Early on the morning of 28 April, several sails were sighted to windward. They belonged to a small convoy that had sailed from Havana on 23 April, escorted by Epervier. When the convoy sighted Peacock the merchant ships made all sail to escape, while Epervier prepared to engage. As the two vessels made toward each other, the wind shifted to the southward, giving neither Peacock nor Epervier the advantage of the windward position.
At about 103:0 in the morning, both ships fired their starboard broadsides on opposite tacks, aiming high to disable their opponent's rigging. Both vessels received damage aloft, after which Epervier turned downwind and engaged Peacock on a parallel course. Peacock directed her fire against Epervier's hull with profound effect. The British fire fell away rapidly, and Epervier probably scored no hits after the first broadside from the port battery. After 40 minutes, Epervier was badly damaged, with 45 shot holes in the hull, and 5 feet (1.5 m) of water in the hold. Commander Wales summoned boarding parties to muster, intending to board and capture Peacock, but his crew refused. At 11:05, Epervier struck her colors.
Epervier had eight men killed and 15 wounded, about 20 percent of the crew, while the Americans suffered only 2 casualties. The Americans repaired the damage to Peacock's rigging within an hour. Peacock's first lieutenant took charge of the prize and succeeded in preventing it from sinking and the prize crew had the brig ready to sail by nightfall. The next day, The Americans sighted two British frigates. Peacock successfully decoyed them away from Epervier and escaped, with the result that both vessels reached Savannah, Georgia, a few days later. The Americans repaired Epervier and took her into the United States Navy as USS Epervier.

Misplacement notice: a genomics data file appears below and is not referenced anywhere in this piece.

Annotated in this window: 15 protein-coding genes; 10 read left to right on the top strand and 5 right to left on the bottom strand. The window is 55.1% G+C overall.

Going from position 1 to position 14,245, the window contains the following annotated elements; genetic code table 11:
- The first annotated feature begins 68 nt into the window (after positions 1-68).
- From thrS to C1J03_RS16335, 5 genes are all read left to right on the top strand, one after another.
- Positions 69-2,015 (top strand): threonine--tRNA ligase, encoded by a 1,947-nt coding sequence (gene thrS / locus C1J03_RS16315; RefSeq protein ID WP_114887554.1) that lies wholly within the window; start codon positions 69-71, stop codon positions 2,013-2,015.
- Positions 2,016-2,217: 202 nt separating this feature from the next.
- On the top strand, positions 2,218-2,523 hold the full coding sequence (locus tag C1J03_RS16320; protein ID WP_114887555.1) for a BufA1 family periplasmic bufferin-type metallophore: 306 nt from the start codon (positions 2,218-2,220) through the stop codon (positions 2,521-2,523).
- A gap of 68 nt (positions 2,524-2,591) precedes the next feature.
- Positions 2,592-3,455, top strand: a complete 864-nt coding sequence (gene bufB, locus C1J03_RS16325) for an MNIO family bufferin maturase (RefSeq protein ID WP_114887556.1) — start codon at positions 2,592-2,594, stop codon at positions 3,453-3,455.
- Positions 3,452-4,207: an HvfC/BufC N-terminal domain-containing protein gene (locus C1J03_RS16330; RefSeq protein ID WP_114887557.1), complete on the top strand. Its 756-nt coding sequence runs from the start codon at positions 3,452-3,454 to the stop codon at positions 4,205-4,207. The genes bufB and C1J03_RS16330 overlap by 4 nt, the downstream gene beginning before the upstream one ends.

USS Wasp vs HMS Reindeer
Following the capture of the original USS Wasp by the British in 1812, the United States began construction of a second Wasp. This Wasp was a ship-rigged sloop-of-war constructed in 1813 at Newburyport, Massachusetts. She was commissioned in February of 1814, with Master Commandant Johnston Blakeley in command. Her armaments consisted of twenty 32-pounder carronades and two 12-pounder long guns.
HMS Reindeer was a Royal Navy 18-gun Cruizer-class brig-sloop of the Royal Navy, launched in 1804. She was built of fir, which made for more rapid construction at the expense of durability. Her armaments consisted of sixteen 24-pounder carronades, two 6-pounder long guns and one 12-pounder carronade boat gun.
Wasp had remained at Portsmouth, New Hampshire, until late spring 1814 awaiting sailing orders and, upon receipt of them, put to sea on 1 May 1814 for a commerce raiding war cruise to the western approaches to the English Channel. Over several weeks, Blakely captured seven merchant vessels. At daybreak on 28 June, while Wasp was chasing two more merchantmen, the brig-sloop Reindeer was seen bearing down from the windward.
Reindeer had sailed from Plymouth a few days earlier with orders to hunt down Wasp. Due to the light wind, more than half the day was gone before the two vessels came within range of each other. Reindeer was within 60 yards of Wasp's quarter, where neither vessel could bring its broadside to bear, and so, over ten minutes, Reindeer fired five shots from its shifting boat carronade from this position. Eventually, Wasp turned downwind to bring its broadside to bear, and the two vessels exchanged broadsides while almost dead in the water.